Wednesday, February 08, 2006

I Hate My Profession Sometimes

Look at this crap from the American Federation of Teachers: http://www.letsgetitright.org/cartoon/

Education is serious, and serious people do serious thinking about it. Legislative policy is serious, and serious people offer serious critiques. Issues of accountability and standards of excellence are serious, and serious people provide serious alternatives. Serious people do not create cartoons with animals singing show-tune style whinings about a law that, at its core, begins to hold teachers, administrators, and schools responsible for student achievement. Serious people do not substitute 1950s iconic imagery like red apples and one-room schoolhouses in place of nuanced, layered analysis and vigorous debate.

We ought not laugh this off. It is garbage of this nature that propagates unrealistic impressions of teachers as cuter-outers, paper-passers, sticker-applyers, bulletin board-creators and nothing else. It is crap like this that helps undermines teacher's role in our culture, deprive them of much needed respect. I wouldn't respect a profession that creates awful cartoons with flat-falling jokes and weak cheap shots rather than engage in intelligible discourse. And I cannot get past the esthetics of the whole thing. If we promote the archetype of the puppy-dog and Christmas-tree sweater wearing teacher who loves nothing more than watching kids move in a straightstraight lines, we destroy the archetype of the professional teacher who purposefully and systematically works to raise student achievement.

This is embarrassing and gross.

5 Comments:

Blogger Tom Hoffman said...

Lighten up.

8:14 AM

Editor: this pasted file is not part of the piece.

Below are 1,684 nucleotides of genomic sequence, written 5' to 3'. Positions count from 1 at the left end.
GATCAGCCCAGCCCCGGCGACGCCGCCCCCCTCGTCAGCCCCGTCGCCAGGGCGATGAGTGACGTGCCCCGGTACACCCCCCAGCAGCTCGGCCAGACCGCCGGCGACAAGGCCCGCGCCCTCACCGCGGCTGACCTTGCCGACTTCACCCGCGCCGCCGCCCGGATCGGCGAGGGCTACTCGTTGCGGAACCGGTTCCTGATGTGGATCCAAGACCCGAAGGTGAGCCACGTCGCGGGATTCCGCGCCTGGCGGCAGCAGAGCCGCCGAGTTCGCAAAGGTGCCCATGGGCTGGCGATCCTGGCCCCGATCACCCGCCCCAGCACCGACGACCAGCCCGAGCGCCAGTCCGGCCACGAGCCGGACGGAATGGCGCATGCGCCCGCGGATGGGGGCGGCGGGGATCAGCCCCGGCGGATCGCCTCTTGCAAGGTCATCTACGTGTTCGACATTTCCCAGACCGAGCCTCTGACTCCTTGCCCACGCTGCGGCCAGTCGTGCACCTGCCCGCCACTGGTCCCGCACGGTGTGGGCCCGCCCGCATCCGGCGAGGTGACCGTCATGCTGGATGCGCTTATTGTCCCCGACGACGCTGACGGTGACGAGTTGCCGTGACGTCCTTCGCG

Blogger TMAO said...

Do doctors do this, Tom? Do lawyers? Do bankers? Does anyone in a serious profession undermine their own professionalism in this way?

8:35 AM  
Blogger ms. frizzle said...

I received an email plugging this cartoon, as well. My question is, who is the intended audience? I'm not quite as incensed about it as you are, but I don't really see this convincing anyone of anything... and I'm definitely over the apples-and-crayons motif that is so over-used in education.

3:52 PM  
Anonymous Anonymous said...

NCLB's criteria for labeling failure/success is misguided in that it sets benchmarks for declaring failure/success that are criterion based. Criteria developed by apdopting the results of the nation's most priviledged learners. It leaves no room for rewarding improvement.

It's desire to prompt corrective action is misguided in that it offers no means for schools to provide more resources and freedom from ed code requirements for those who are without the means to improve.

It's intention to weaken the democratic institution of free, public education for all is clear when its ultimate penalty is that of charter correction or a centralized takeover when these very cures have yet to produce levels of achievement superior to schools in the existing system.

Its clear reference to market based competition as a cure all to the traditional district/board centered standard for school administration and organization structure for increased achievement is misguided in that the market model has yet to eradicate gross inequity on its on turf--the economy of its citizenry (oops, consumers).

NCLB is serious in its desire to prompt a dismantling of the system as a whole. By offering that the solution to the criteria based failure they define is that of allowing schools to exempt themselves from state and union requirements, the authors of NCLB all but declare teacher unions to be a block, if not a actor to be eliminated, from the future of American education. Given that, why does the union counter such 'serious' acts with such sophmoric drivel.

Blogger boy, your point is not overly critical. You're on point.

10:02 PM  
Anonymous He Who Can't said...

I agree with you. Lack of seriousness abounds in this profession on every level above the classroom, administrative, union, in the universities, even. Just because we work with children doesn't mean we should think, and present arguments, like children. And I think the audience the AFT was looking for is themselves, unfortunately.
The cartoon reminds me (aplogies if I'm taking this too far) of all the cheeky protests that were going on during the RNC and the onset of the invasion of Iraq. It's nice to see creativity and humor, but come on! It just makes it easier for those who oppose us to dismiss us.

6:48 AM  

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